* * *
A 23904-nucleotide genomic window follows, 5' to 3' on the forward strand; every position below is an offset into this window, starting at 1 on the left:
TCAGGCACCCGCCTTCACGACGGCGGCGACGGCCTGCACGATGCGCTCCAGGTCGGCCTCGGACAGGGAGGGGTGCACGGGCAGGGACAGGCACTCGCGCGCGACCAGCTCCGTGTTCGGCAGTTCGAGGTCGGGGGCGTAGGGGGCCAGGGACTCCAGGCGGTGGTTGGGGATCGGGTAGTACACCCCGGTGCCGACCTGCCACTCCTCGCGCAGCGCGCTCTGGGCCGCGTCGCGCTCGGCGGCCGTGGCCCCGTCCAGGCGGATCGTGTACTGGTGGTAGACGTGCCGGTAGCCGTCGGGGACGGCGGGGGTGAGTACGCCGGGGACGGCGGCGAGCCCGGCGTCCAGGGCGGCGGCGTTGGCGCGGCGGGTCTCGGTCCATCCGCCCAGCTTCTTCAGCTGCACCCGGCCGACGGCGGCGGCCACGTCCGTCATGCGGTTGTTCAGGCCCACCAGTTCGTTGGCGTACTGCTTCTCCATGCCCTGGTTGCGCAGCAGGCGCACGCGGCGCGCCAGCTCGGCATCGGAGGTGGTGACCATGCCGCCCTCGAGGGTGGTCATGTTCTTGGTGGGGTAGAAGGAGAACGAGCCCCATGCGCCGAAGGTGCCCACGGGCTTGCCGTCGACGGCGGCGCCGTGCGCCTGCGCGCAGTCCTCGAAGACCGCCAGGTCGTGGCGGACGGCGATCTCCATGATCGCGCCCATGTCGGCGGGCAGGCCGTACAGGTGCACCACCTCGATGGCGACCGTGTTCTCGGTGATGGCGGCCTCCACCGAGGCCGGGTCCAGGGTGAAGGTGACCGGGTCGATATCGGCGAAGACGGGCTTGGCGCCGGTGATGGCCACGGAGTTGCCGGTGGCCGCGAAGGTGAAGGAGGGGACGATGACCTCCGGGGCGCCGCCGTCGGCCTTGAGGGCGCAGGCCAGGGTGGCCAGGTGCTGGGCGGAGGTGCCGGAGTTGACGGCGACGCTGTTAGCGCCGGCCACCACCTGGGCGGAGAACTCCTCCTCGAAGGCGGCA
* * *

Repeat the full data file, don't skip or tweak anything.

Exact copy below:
A 23904-nucleotide genomic window follows, 5' to 3' on the forward strand; every position below is an offset into this window, starting at 1 on the left:
TCAGGCACCCGCCTTCACGACGGCGGCGACGGCCTGCACGATGCGCTCCAGGTCGGCCTCGGACAGGGAGGGGTGCACGGGCAGGGACAGGCACTCGCGCGCGACCAGCTCCGTGTTCGGCAGTTCGAGGTCGGGGGCGTAGGGGGCCAGGGACTCCAGGCGGTGGTTGGGGATCGGGTAGTACACCCCGGTGCCGACCTGCCACTCCTCGCGCAGCGCGCTCTGGGCCGCGTCGCGCTCGGCGGCCGTGGCCCCGTCCAGGCGGATCGTGTACTGGTGGTAGACGTGCCGGTAGCCGTCGGGGACGGCGGGGGTGAGTACGCCGGGGACGGCGGCGAGCCCGGCGTCCAGGGCGGCGGCGTTGGCGCGGCGGGTCTCGGTCCATCCGCCCAGCTTCTTCAGCTGCACCCGGCCGACGGCGGCGGCCACGTCCGTCATGCGGTTGTTCAGGCCCACCAGTTCGTTGGCGTACTGCTTCTCCATGCCCTGGTTGCGCAGCAGGCGCACGCGGCGCGCCAGCTCGGCATCGGAGGTGGTGACCATGCCGCCCTCGAGGGTGGTCATGTTCTTGGTGGGGTAGAAGGAGAACGAGCCCCATGCGCCGAAGGTGCCCACGGGCTTGCCGTCGACGGCGGCGCCGTGCGCCTGCGCGCAGTCCTCGAAGACCGCCAGGTCGTGGCGGACGGCGATCTCCATGATCGCGCCCATGTCGGCGGGCAGGCCGTACAGGTGCACCACCTCGATGGCGACCGTGTTCTCGGTGATGGCGGCCTCCACCGAGGCCGGGTCCAGGGTGAAGGTGACCGGGTCGATATCGGCGAAGACGGGCTTGGCGCCGGTGATGGCCACGGAGTTGCCGGTGGCCGCGAAGGTGAAGGAGGGGACGATGACCTCCGGGGCGCCGCCGTCGGCCTTGAGGGCGCAGGCCAGGGTGGCCAGGTGCTGGGCGGAGGTGCCGGAGTTGACGGCGACGCTGTTAGCGCCGGCCACCACCTGGGCGGAGAACTCCTCCTCGAAGGCGGCA